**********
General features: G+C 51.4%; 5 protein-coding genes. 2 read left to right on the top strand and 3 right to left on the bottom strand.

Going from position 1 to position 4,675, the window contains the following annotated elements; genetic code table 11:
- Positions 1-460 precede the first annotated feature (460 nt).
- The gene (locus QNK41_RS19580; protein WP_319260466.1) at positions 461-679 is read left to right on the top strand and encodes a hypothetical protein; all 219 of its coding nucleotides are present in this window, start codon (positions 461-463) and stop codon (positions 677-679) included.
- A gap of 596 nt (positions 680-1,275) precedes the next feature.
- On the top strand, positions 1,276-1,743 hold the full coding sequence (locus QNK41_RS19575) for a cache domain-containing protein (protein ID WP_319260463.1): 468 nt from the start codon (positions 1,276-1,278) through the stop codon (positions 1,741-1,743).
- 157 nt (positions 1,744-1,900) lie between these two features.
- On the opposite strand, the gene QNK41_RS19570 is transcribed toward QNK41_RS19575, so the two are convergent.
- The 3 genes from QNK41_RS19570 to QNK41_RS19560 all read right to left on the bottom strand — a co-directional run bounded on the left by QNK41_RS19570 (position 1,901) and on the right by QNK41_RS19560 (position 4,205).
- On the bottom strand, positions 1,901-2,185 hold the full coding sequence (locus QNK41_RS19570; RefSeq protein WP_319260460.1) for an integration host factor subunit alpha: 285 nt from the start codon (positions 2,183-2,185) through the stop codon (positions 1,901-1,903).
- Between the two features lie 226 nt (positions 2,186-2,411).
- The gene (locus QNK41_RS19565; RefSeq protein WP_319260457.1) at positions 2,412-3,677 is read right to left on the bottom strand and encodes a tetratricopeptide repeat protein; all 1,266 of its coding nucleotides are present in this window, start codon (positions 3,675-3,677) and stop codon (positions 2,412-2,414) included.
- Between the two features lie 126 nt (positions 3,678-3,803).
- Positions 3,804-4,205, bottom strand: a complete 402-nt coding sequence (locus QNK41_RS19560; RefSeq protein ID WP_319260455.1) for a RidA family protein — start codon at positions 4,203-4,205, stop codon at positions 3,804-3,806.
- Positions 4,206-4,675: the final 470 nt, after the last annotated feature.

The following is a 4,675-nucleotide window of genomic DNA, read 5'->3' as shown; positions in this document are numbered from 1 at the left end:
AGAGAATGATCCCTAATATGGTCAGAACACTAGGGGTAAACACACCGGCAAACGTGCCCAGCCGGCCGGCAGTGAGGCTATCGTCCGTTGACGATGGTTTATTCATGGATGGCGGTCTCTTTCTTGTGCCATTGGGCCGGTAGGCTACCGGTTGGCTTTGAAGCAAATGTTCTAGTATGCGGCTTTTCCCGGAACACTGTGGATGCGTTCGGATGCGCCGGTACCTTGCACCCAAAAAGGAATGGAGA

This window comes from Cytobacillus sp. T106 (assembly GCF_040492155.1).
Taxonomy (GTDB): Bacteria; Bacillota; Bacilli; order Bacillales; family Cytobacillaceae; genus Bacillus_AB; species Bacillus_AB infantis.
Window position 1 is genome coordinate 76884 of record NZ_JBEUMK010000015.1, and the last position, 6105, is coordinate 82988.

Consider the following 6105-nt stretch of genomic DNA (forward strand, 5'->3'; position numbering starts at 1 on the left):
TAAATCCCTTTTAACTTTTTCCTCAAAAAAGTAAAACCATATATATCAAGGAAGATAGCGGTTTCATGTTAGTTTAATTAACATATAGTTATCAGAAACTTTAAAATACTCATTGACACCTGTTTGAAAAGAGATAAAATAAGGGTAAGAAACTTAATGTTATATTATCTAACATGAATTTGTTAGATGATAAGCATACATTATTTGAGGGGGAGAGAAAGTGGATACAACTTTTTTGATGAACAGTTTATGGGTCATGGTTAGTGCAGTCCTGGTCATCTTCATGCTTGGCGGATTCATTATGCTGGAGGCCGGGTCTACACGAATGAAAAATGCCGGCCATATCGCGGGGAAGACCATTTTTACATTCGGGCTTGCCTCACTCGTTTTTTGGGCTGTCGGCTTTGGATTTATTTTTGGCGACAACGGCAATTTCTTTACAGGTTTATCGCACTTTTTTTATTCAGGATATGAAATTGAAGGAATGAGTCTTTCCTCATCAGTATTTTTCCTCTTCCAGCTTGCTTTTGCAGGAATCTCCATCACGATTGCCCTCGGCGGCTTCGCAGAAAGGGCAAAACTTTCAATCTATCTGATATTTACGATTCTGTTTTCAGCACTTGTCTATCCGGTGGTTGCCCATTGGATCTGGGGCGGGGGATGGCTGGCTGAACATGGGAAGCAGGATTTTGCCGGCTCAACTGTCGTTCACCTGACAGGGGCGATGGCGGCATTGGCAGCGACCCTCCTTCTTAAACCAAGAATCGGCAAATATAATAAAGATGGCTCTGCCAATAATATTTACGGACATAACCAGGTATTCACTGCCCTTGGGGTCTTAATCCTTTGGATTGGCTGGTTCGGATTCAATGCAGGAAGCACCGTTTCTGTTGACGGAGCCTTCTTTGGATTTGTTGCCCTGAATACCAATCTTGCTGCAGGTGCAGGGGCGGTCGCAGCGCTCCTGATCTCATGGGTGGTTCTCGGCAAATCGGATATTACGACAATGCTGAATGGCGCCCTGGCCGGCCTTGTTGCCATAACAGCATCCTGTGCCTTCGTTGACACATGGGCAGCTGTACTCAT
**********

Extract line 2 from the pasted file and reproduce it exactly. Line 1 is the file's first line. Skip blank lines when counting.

Going from position 1 to position 4,675, the window contains the following annotated elements; genetic code table 11: